Wednesday, 7 October 2020

Turkeys and a pheasant

There's a flock of turkeys making their home on the access road to the lodge.  There hasn't been much traffic coming and going to the lodge and, with their daily lives having little interference, they are less flighty than they usually are.   I managed to get close enough to get a photo out the car window today.  They are in terrific condition, very fat.  Which might not be a good thing for a turkey.

 

As I drove away I noticed a steer on the other side of the road, just standing and staring.  I thought he found me interesting but he was actually keeping an eye on the turkeys. 

Just inside the bush a pheasant let me get quite close before moving off the track into the bush.  Or so I thought at the time.  Looking at the photo now,  you have to look hard to see it.


 
 
 I was at the lodge for the best part of the day.  Here at home it was grey and overcast but the sun was shining while I was at the lodge and the walking tracks looked so appealing in the dappled light.

 


 

So that's my corner of the world today.
 

19 comments:

  1. This comment has been removed by a blog administrator.

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  2. ...Pauline, I wish that I could photograph turkeys, I see them and before I focus my camera they runoff. Fabulous images.

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    1. Luckily I had my phone handy, Tom. If I'd had to turn on my camera it would have been too late.

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  3. I suspect one of the Turkeys would do for Christmas. They look very good.

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    1. They sure are in great condition, Adrian but don't make very good eating, especially in summer when they eat a lot of black beetles.

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  4. LOL yes, being a fat turkey is probably not the best of things! Great photo of them :)

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  5. I think this is the best photo I've ever managed of them, Margaret, and I see them often.

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  6. Those are lovely specimens, if those turkeys were here with our Thanksgiving right around the corner, they might be more prone to start hiding again.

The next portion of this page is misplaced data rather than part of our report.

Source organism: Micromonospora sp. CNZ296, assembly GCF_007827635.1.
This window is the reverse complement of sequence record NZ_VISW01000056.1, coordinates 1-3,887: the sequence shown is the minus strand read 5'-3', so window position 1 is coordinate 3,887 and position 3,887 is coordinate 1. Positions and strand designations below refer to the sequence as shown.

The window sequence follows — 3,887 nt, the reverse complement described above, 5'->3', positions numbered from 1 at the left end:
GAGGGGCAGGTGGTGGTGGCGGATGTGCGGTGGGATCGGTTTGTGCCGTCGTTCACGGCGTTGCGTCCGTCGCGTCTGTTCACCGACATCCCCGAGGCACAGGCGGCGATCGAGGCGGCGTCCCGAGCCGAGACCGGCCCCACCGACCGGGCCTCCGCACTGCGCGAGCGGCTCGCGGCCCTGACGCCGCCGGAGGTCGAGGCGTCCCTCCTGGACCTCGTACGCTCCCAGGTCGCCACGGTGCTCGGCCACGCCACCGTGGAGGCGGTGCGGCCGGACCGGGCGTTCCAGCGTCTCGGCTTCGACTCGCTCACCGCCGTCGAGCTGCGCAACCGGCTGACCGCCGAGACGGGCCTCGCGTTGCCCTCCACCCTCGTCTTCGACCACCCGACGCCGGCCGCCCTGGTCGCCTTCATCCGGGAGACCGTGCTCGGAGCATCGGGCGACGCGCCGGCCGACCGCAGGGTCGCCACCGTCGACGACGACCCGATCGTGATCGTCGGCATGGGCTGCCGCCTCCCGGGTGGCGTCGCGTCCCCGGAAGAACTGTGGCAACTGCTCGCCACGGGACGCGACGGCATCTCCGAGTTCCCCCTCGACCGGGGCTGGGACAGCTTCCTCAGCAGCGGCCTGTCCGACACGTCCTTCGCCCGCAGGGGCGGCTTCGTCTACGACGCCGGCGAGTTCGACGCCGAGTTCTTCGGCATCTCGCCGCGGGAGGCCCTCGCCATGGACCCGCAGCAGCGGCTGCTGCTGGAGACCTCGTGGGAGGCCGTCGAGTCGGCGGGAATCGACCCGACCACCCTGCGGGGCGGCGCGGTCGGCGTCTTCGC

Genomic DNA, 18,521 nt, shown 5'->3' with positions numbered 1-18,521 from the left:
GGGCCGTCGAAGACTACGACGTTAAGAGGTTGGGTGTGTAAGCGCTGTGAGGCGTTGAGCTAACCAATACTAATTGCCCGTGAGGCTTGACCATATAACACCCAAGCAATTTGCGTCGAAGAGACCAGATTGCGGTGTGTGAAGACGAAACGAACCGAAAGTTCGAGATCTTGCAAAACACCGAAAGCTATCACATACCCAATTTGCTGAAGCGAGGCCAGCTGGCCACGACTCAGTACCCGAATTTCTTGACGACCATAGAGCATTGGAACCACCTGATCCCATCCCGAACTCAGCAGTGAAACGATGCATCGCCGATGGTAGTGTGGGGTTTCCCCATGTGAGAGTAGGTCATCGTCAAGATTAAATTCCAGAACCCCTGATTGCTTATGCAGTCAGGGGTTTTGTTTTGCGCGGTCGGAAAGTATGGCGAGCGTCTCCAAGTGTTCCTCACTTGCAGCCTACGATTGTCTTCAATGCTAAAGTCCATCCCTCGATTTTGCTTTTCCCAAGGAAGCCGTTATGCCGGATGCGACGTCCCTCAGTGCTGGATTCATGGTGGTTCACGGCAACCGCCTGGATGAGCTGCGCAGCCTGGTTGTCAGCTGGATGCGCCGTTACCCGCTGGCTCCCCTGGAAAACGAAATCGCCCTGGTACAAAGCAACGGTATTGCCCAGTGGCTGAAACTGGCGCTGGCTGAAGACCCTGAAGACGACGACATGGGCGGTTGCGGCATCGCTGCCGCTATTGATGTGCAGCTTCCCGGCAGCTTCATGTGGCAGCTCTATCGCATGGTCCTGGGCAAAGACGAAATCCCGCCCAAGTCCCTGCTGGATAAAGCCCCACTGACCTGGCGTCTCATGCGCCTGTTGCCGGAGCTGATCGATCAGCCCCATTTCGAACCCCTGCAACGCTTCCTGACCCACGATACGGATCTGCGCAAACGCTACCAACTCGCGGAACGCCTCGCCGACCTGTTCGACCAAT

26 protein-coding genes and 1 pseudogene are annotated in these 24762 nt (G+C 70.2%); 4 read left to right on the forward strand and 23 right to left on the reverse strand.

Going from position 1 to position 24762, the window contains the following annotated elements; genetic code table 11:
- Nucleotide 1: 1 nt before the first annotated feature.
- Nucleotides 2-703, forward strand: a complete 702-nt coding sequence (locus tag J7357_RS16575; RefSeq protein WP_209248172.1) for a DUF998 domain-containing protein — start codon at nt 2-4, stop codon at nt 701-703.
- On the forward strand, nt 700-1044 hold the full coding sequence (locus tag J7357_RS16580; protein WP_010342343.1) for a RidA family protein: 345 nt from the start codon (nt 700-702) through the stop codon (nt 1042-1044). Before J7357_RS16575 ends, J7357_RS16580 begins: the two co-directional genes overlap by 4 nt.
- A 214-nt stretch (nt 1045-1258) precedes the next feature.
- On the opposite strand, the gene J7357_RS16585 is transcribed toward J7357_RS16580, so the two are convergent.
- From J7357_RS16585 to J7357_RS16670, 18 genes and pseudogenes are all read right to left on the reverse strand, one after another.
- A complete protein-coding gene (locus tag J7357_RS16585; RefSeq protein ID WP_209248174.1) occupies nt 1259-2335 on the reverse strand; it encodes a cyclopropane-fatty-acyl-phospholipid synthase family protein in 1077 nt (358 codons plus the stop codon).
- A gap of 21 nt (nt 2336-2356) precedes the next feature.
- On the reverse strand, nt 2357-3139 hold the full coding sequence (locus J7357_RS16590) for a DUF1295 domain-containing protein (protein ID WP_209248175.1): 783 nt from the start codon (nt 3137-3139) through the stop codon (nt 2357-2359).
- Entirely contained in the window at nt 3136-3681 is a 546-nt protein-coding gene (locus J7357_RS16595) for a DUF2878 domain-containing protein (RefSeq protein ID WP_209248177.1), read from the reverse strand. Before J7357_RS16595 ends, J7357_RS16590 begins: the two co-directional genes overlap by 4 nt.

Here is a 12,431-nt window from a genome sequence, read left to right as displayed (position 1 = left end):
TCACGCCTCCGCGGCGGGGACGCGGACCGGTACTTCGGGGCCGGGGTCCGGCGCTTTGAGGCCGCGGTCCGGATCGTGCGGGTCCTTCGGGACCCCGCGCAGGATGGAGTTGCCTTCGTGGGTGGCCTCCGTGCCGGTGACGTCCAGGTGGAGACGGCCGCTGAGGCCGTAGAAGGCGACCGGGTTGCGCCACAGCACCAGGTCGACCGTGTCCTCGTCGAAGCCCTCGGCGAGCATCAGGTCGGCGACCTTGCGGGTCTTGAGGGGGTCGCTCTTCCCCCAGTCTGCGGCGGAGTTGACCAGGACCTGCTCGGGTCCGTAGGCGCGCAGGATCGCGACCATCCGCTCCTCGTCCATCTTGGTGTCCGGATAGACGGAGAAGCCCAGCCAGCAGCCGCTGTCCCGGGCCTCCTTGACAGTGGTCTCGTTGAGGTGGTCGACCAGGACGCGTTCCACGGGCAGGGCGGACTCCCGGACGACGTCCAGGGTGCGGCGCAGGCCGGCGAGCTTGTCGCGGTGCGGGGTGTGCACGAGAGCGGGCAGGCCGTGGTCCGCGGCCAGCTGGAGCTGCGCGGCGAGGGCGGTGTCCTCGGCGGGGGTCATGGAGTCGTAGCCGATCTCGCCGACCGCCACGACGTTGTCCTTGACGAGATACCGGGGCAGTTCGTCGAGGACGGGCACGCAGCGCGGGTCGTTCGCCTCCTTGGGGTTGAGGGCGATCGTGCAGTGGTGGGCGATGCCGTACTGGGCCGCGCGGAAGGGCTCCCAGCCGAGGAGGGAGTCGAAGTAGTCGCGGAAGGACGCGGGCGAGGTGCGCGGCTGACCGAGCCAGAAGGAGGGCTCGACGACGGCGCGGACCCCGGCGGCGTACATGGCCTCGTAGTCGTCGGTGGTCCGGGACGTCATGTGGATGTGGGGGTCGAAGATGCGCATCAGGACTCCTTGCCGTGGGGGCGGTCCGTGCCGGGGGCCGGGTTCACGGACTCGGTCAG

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    1. I'm sure there is a way to cook them so they taste good, messymimi but I never discovered it when my husband would bring them home to feed the family. I became a whizz at cooking rabbits but turkeys defeated me.

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  7. Lovely photos, Pauline!

    Sad to think those fat turkeys might end up on somebody's dinner table!

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    1. They probably won't be killed for food, Veronica. They are wild turkeys and very few people hunt their own food here these days.

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  8. Turkeys seem to be a regular thing seen here in NZ, I don't know how tough or tender they would be though.

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    1. Hi Amy, There used to be a sort of rule about what months to avoid eating wild turkeys. Something about a month with a J is when they should be avoided. Or it could be the other way around. Can't remember.

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  9. Your northern part of the country is so gorgeous, but I'm not sure where your lodge is. I love bush walks and wanderings and Hubby takes me on back roads quite often that look like yours!

    I'm happy to see your link at 'My Corner of the World' this week!!

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    1. Hi Betty, The lodge is deep in the Tangihua Forest, a school camp that is available to the public on weekends and school holidays. There are so many lovely back road walks in NZ, aren't there?

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    1. They are unusually fat, Diane. I suspect because they haven't been moving much with no people coming and going to disturb them. They are usually very flighty.

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  11. Free-range turkeys, I like that!
    They look really handsome!

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    1. They are very handsome at the moment, I agree.

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